Just How Crummy Are Consumers Feeling About Inflation?

Pretty crummy, suggest new polls that find consumer demand declining and financial concerns rising
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If you had to pick a visual representation for how U.S. consumers are feeling about the economy right now, you could do worse than the queasy emoji. 

So suggests a bevy of recent polls that find consumers are increasingly anxious about inflation's impact on their bottom line and increasingly pessimistic about the short-term economic outlook.

Preliminary June data from the University of Michigan's Survey of Consumer Sentiment showed a 14% drop in consumer sentiment from May, with consumers' view of the economy falling to levels comparable with those last seen in 1980, according to survey director Joanne Hsu. Nearly half of consumers, 48%, cited inflation as the reason for their downbeat view. In addition, consumers' outlook for the economic year ahead was down 24% in early June polling, and their evaluation of their own financial situation worsened by about 20%, Hsu noted.

Consumers further expect gas prices to continue rising by a median of 25 cents in the next year; that early-month polling was completed before the June 10 release of the Bureau of Labor Statistics' May CPI report, which found that gas prices in May were up nearly 49% year over year.

See also: Nonessentials Get the Boot As Inflation Continues to Climb

Separately, an ongoing survey of more than 10,000 U.S. consumers by Chicago-based data and tech company Numerator found that the share of consumers rating their personal finances as "good" or "very good" dipped below 50% in early June, falling to 48.8% this month from 52.3% in early April. Those rating their finances as "poor" or "very poor," meanwhile, climbed to 14.9% from 11.6%.

Urban consumers in particular said they're feeling a financial squeeze: With rent prices for a primary residence up 5.2% year over year in May (matching the year-over-year rise in average hourly earnings), 24% of urban consumers in early June said they don't have spare cash, up 2 percentage points from the previous month.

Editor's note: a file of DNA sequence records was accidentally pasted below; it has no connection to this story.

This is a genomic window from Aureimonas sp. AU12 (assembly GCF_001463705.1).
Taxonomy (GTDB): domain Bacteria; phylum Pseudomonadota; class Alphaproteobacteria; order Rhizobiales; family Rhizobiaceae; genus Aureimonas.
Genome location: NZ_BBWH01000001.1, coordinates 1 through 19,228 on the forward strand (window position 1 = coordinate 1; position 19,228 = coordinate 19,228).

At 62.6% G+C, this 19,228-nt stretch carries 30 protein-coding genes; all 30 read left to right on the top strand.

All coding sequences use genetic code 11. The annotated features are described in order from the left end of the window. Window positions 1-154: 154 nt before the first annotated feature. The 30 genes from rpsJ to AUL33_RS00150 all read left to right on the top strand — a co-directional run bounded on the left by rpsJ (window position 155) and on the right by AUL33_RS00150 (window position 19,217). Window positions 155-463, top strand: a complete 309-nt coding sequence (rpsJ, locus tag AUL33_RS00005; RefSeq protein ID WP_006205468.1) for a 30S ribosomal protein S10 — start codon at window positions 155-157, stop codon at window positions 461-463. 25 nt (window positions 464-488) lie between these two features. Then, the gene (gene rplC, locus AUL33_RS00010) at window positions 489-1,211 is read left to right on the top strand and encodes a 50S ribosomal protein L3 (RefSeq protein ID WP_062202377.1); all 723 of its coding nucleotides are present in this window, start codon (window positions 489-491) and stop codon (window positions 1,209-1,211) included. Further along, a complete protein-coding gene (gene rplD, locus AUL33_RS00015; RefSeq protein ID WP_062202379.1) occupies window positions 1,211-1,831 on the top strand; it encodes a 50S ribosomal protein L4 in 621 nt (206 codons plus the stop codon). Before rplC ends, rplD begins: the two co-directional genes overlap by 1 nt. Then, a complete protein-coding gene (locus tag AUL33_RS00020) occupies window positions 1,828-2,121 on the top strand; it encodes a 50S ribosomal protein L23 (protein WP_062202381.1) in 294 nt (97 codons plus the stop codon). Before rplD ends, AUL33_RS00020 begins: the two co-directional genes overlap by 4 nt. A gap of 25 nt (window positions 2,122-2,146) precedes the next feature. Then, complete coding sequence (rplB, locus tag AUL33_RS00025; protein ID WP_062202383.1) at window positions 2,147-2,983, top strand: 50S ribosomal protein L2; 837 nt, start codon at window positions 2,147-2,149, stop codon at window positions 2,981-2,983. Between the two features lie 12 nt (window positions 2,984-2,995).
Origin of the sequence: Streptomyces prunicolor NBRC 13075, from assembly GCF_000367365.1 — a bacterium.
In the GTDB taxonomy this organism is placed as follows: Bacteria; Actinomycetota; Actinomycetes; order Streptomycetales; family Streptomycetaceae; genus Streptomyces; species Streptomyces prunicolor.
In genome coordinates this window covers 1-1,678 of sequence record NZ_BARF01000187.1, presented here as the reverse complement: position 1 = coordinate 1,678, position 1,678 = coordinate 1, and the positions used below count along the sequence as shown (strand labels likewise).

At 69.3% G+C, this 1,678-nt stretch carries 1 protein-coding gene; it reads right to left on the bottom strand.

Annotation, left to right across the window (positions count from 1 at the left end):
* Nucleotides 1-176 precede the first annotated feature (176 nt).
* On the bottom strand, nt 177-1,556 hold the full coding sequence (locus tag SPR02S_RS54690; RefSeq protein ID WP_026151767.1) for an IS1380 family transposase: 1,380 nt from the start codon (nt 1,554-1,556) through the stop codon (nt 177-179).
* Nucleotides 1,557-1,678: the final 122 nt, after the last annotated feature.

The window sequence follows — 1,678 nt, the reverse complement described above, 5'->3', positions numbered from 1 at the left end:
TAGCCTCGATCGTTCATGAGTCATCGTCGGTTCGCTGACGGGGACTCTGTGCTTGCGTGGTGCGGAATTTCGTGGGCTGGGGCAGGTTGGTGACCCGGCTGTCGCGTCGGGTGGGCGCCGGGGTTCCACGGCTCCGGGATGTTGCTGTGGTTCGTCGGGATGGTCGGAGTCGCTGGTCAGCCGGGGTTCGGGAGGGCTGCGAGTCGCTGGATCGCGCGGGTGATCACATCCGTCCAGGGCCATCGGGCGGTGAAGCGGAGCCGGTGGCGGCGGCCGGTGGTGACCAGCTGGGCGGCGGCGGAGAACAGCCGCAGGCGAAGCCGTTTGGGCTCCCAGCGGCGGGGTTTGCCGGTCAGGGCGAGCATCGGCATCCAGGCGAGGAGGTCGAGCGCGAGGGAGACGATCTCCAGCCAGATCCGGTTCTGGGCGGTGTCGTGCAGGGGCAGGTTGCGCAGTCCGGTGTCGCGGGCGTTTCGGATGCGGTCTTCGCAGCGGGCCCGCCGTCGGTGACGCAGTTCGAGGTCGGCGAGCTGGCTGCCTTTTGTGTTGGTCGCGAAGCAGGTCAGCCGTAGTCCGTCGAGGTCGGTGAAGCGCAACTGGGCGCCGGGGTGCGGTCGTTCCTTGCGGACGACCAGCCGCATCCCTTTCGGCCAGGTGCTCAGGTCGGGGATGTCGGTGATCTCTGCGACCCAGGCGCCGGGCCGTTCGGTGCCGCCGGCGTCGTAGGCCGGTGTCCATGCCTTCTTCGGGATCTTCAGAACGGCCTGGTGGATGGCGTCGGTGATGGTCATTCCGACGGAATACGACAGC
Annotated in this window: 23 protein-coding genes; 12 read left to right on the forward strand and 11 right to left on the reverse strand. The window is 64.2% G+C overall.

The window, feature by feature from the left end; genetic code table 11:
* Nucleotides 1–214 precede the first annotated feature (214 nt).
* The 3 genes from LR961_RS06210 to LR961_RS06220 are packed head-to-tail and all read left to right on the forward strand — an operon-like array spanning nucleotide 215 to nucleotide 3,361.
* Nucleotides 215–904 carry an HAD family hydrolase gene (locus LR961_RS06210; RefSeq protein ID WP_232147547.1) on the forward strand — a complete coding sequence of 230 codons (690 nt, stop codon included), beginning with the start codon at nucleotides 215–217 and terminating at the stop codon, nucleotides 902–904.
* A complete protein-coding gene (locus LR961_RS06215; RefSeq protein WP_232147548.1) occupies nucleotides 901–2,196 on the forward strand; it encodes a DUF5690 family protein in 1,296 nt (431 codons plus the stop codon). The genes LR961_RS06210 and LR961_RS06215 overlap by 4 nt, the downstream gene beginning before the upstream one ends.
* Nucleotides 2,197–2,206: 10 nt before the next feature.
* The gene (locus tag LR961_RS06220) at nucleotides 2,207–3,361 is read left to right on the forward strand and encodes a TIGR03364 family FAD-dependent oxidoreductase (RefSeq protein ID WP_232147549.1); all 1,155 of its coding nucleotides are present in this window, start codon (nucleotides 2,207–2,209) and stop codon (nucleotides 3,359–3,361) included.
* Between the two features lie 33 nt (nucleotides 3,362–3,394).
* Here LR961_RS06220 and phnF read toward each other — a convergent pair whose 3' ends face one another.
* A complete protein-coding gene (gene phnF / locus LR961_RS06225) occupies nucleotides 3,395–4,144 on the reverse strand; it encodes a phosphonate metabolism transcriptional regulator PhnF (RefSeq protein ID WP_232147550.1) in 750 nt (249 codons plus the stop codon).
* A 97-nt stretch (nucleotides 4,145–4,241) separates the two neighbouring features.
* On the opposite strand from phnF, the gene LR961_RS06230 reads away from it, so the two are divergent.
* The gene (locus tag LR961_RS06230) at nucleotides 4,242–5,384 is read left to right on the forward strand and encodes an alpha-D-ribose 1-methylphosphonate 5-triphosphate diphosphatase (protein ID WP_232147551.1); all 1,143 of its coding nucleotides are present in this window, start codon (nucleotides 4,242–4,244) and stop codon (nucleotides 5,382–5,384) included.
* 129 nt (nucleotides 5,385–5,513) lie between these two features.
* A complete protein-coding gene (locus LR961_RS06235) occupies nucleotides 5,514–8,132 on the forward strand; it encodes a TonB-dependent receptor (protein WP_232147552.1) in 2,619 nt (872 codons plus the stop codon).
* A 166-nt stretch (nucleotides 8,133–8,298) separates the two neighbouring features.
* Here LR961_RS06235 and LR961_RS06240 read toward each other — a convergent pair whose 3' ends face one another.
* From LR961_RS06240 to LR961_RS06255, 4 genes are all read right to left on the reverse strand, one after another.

How are increasingly downbeat consumers responding at the grocery store? According to a newly released report from Lake Success, N.Y.-based The Feedback Group, 46% said they're turning to low-price leaders to help manage their grocery spend, and nearly 4 in 10 said they're opting more often for store brands vs. national brands. One-quarter said they're buying fewer last-minute or impulse items, and a similar share said they're substituting items on their list with similar, less-expensive items.  

See also: More Markdowns Ahead: Target Looks to Cut Its Losses

Fetch Rewards, a shopper rewards app that offers savings when consumers submit purchase receipts, found in an analysis of transaction data that the number of items purchased per household in a shopping trip fell 9.6% year over year in May in what Fetch called the "first signs of declining consumer demand since the post-COVID recovery began." Shopping trips per household rose in May, Fetch found, with consumers spending more per trip even as they purchased less. 



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